Saturday, 2 May 2015

Penetrating Szymanowski Król Roger Royal Opera House

Karol Szymanowski Król Roger  at the Royal Opera House, London. Szymanowski originally called it a "mysterium".  What is the key to the mystery that is Król Roger? What does the work mean, and why does it defy  most conventional measures of operatic form?  Yet that's precisely why it fascinates.  Just as dreams don't have boundaries, the secret is to approach it for what it is. Kasper Holten's production is so psychologically and musically astute that it gets very close indeed to the soul of this quirky,and highly original work. 

The burgundy and gold luxury of the Royal Opera House auditorium is hidden in darkness. Strange sound emerge from the pit.  We're propelled straight into the drama without an overture. It's unsettling.  Are we eavesdropping on a secret  religious ritual?  The chorus sing with somnolent torpor, as if hypnotized by orthodox incantation. Yet this music also, oddly, suggests the rhythmic breathing of deep sleep.

A huge head fills the stage. Is it King Roger, sleeping, about to embark on a tantalizing voyage? The head is a masterstroke of stage design (Steffen Aarfing).  For we feel literally close to the man it represents.  It's an inert figure, yet seems to come alive, with subtle lighting (Jon Clark) and video projections (Luke Halls)  that move and change with the music.  King Roger becomes human, the deeper he sinks into sleep. Sleep, dreams, images of night and stars, nebulous illusion - themes that recur throughout the libretto  and in the abstract music in the score. Sudden alarm! The Archbishop and deaconess (Alan Ewing and Agnes Zwierko) intone like Guardians of the psyche. The chorus rage, demanding that King Roger kills the stranger in their midst.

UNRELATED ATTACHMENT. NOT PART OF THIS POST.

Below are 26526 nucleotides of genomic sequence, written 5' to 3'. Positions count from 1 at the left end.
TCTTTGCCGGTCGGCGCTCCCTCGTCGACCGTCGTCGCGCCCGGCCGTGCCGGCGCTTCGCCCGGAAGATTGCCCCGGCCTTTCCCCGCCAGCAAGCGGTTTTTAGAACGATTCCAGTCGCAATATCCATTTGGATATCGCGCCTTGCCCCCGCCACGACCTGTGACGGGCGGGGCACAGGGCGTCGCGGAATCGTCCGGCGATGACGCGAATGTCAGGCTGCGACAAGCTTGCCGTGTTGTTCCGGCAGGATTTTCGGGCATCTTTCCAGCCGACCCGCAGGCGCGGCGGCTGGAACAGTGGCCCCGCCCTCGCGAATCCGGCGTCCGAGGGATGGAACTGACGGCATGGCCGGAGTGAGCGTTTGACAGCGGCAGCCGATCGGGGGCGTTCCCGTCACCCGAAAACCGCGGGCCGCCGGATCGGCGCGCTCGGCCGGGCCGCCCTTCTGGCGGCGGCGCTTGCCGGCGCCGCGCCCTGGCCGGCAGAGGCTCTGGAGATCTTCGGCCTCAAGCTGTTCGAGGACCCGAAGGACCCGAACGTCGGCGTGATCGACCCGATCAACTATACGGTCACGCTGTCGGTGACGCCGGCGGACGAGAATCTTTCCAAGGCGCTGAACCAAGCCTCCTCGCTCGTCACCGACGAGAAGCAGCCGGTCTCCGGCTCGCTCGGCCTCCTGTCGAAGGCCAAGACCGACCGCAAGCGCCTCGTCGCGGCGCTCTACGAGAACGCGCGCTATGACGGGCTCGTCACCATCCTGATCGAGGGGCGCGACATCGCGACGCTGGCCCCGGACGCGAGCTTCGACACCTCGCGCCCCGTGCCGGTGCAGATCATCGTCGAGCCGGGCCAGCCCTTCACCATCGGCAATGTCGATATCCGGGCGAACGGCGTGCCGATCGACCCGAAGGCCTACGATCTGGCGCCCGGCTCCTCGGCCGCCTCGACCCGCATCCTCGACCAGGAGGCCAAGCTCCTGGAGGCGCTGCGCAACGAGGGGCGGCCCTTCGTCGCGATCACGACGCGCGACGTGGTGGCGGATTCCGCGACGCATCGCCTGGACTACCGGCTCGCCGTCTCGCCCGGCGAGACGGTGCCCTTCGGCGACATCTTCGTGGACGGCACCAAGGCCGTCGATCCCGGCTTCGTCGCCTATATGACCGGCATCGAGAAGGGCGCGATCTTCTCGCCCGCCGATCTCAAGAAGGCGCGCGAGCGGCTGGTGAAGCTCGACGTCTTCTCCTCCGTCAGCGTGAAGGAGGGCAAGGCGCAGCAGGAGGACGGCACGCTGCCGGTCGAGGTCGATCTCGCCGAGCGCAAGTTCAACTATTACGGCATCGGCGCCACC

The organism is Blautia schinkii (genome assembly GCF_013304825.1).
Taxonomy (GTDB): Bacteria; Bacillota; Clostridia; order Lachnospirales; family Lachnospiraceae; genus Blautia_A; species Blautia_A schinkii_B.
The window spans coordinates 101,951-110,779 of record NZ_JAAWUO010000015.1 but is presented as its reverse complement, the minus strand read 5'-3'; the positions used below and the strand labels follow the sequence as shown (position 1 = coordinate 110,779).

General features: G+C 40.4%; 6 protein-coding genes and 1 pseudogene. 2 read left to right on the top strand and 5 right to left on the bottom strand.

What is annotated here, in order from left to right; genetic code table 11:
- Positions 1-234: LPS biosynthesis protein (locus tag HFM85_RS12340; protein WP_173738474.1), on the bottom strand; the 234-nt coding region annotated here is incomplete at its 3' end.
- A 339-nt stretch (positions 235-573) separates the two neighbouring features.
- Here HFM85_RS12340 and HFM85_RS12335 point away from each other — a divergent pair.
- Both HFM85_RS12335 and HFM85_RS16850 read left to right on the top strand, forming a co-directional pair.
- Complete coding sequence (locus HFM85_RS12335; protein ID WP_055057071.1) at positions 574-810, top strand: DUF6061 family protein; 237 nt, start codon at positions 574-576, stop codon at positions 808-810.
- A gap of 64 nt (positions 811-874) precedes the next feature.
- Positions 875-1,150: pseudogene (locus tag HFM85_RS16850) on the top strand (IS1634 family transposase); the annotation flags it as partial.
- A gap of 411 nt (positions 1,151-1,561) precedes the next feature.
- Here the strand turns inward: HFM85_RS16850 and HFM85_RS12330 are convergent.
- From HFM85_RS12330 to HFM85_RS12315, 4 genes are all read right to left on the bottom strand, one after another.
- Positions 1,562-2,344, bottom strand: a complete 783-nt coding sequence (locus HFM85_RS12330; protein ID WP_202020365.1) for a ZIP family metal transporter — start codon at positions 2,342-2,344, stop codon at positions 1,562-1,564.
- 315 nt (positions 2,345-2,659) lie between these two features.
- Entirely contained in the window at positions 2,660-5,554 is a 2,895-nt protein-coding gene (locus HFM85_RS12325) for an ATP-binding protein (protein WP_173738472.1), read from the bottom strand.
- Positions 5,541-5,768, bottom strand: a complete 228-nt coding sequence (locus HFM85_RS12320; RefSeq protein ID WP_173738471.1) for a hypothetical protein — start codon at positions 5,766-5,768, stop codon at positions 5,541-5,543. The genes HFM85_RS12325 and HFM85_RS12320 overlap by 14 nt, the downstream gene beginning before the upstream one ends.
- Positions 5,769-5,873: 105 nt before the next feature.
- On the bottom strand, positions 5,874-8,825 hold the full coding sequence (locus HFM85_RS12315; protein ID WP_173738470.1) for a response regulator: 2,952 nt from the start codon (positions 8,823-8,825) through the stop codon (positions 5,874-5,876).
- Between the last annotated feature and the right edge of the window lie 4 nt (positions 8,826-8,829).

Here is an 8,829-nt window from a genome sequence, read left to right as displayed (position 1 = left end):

Significantly, Szymanowski gives little background information as to why this Good Shepherd (Saimir Pirgu) might be.  He just "is", plucked from nowhere by his God, who is, uncannily, as beautiful as he is. Pirgu's timbre is golden and seductive, evoking the images of sunshine,smiles and embraces in the text.  The god is Dionysius, of course, the god of wine, intoxication and altered realities. In vino veritas, as in dreams.. There's no need to dress the Shepherd up as bucolic boor or metallic robot (as in productions by Warlikowski and Pountney).  Here, he's a handsome lad in sharp threads, exactly what a King might fall in love with, were he so inclined. One of the joys of Holten's production is that it faces the idea of sexual repression with common sense and dignity. A King and a strict Christian is supposed to marry and reproduce, whatever his basic instincts. As the King's chancellor, Edrisi (Kim Begley), comments, the King hasn't kissed the Queen with passion for quite some time.

The Head turns round, at a leisurely pace, allowing us to exult in orchestral colour and complexity.  Antonio Pappano was in his element, conducting the orchestra so they seem to be enjoying themselves, inspired by the myriad colours and moods with which Szymanowski challenges them.  We hear Moorish themes, pungent and exotic, even an approximation of the ululating calls to prayer that ring across long distances. Indeed, the libretto specifically mentions, several times, that the call of the Shepherd rings out over long distances, arising, even from the waves in the ocean. We hear tambourines tinkle - gypsy calls, maybe, as potent to Eastern European imagination as the "Moorish" elements Szymanowski loved so well. The Shepherd's music is garlanded  by high-pitched violin obbligatos,  so typical of the composer that they're almost his fingerprint. Two harps were positioned in a box in the stalls circle, a stroke of theatre integrating sounds with visuals.